Commercial Health and Safety Risk Management

Posted by Auckland Property Management Ltd on February 15, 2019 | Commercial

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Writer: Anita Menzies, Commercial Property Manager
Editor: Howard Morley

Recently we requested a site specific health and safety identification report from a security firm we had contracted to provide security services to a busy Auckland shopping centre. We received response from the firm’s Senior Operations & Compliance Manager which highlighted to us there is often serious confusion on the health and safety regulations and the roles around who enforces what. The Senior Operations & Compliance Manager stated that their firm is not seen as a person conducting a business or undertaking (PCBU) under the Health & Safety at Work Act 2015, and that the security firm’s role for their health and safety responsibilities is that of a contractor or subcontractor, and therefore did not need to provide us with site specific health and safety processes. This was not correct.

The commercial team at APM is all about providing a commercial property management product that is tailored to reduce risk to commercial property owners.  We know that health and safety compliance is a large part of reducing commercial property risk. Therefore, given the response we received from the security firm we decided to carry out some legal research on the matter. The Health and Safety at Work Act 2015 S 30 (1) provides that risks to health and safety must be eliminated as is reasonably practicable. If it’s not reasonably practicable to eliminate risks, it must be minimised as is reasonably practicable.

So what does reasonably practicable really mean?

Section 22 of the Act provides  that ‘Reasonably practicable’ means what is or was reasonably able to be done to ensure health and safety, taking into account and weighing up relevant matters including:

  • the likelihood of the risk concerned occurring or workers being exposed to the hazard.
  • the degree of harm that might result.
  • what the person concerned knows, or ought reasonably to know, about:
    • the hazard or risk.
    • ways of eliminating or minimising the risk.
  • the availability and suitability of ways to eliminate or minimise the risk.
  • after assessing the extent of the risk and the available ways of eliminating or minimising the risk, the cost associated with available ways of eliminating or minimising the risk, including whether the cost is grossly disproportionate to the risk.

Risk management is not just hazard spotting. Risk management involves identifying and then assessing which work risks to deal with first. It is also about the process that a person conducting a business or undertaking (PCBU) would take to identify, assess and manage risks.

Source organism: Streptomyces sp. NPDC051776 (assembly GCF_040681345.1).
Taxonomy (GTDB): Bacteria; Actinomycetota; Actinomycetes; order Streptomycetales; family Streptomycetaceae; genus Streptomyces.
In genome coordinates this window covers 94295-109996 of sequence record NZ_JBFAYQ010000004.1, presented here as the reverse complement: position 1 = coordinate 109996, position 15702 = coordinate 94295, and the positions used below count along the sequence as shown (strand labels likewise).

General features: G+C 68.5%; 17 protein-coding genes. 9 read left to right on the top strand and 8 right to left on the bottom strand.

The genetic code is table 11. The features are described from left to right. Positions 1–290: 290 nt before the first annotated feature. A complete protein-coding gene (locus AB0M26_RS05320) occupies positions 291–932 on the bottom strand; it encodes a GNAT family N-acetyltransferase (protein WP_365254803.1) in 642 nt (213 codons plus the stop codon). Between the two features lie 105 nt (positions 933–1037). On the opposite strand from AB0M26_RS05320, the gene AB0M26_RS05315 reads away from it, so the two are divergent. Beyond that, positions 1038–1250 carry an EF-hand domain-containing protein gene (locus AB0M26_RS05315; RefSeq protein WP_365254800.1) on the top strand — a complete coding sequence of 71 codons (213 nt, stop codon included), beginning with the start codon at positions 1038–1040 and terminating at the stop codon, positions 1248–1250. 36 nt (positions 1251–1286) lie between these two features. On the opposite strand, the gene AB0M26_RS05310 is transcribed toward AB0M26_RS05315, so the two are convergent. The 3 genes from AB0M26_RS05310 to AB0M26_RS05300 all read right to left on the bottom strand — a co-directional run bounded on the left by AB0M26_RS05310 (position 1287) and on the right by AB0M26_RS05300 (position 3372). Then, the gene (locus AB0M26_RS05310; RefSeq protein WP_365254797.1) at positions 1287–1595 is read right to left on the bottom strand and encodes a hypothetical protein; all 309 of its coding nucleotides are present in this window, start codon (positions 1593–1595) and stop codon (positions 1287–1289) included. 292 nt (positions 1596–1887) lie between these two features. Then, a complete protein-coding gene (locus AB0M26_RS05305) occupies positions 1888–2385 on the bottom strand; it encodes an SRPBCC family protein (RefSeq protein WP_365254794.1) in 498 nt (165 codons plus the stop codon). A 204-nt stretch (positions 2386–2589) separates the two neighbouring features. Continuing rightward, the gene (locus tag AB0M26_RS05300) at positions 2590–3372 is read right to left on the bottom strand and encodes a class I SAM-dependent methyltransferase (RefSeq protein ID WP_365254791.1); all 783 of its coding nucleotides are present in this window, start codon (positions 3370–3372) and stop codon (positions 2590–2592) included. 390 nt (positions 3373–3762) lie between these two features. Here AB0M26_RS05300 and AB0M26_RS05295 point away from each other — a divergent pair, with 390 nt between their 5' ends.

Narrow formula of who can be a Worker

The Health and Safety at Work Act clearly provides a narrow formula as to who can be considered a Worker.  Section 19 tells us that a worker is an individual who carries out work in any capacity for a PCBU, including work as: (a) an employee; or (b) a contractor or subcontractor. This would mean as long as the security contract is a contract of service and not a sub-contractor contract, any guard appointed by the security company would be classified as a Worker.

Is a contracting security or cleaning company a PCBU?

Under the Health and Safety at Work Act S 17 it’s clear that a PCBU means a person conducting a business or undertaking.  The definition means that the security firm’s Senior Operations & Compliance Manager made a rather serious mistake. Their company is indeed performing an undertaking of providing security services. They are certainly not classified as a Worker under Section 19 of the Act.

The reality is that   some companies do not realise Worksafe New Zealand communicates that businesses that work together will likely share health and safety duties in relation to the same matters. These are known as overlapping duties. Duties can overlap in a shared workplace (eg a shopping centre or a port), where more than one business and its workers control and influence the work on site. Duties can also overlap in a contracting chain, where contractors and subcontractors provide services to a head contractor or client and don’t necessarily share the same workplace. You must, so far as is reasonably practicable, consult, cooperate, and coordinate activities with all other PCBUs you share overlapping duties with. Such duties may include managing risks in shared workplaces or activities.

An offence under the Act

An offence is committed when a PCBU without reasonable excuse, engages in conduct that is reckless to the risks and/or exposes any individual to whom a duty to eliminate or minimise risk is owed. An offence under the Act could mean a prison term of up to 5 years or a fine of up to $600,000.00.

More fine points of the Health and Safety at Work Act 2015 can be found at S 31 and S 29. Section 31 imposes that health and safety duties cannot be transferred, and Section 29 holds that any fines received for unlawful health and safety practices cannot be covered under insurance.

The Commercial Team at APM, know and understand commercial property and the needs of commercial property. It’s our commitment to thorough understanding of all aspects of commercial property which makes us the best at eliminating or reducing your risk. Contact us today if you have questions over the health and safety at your commercial property.

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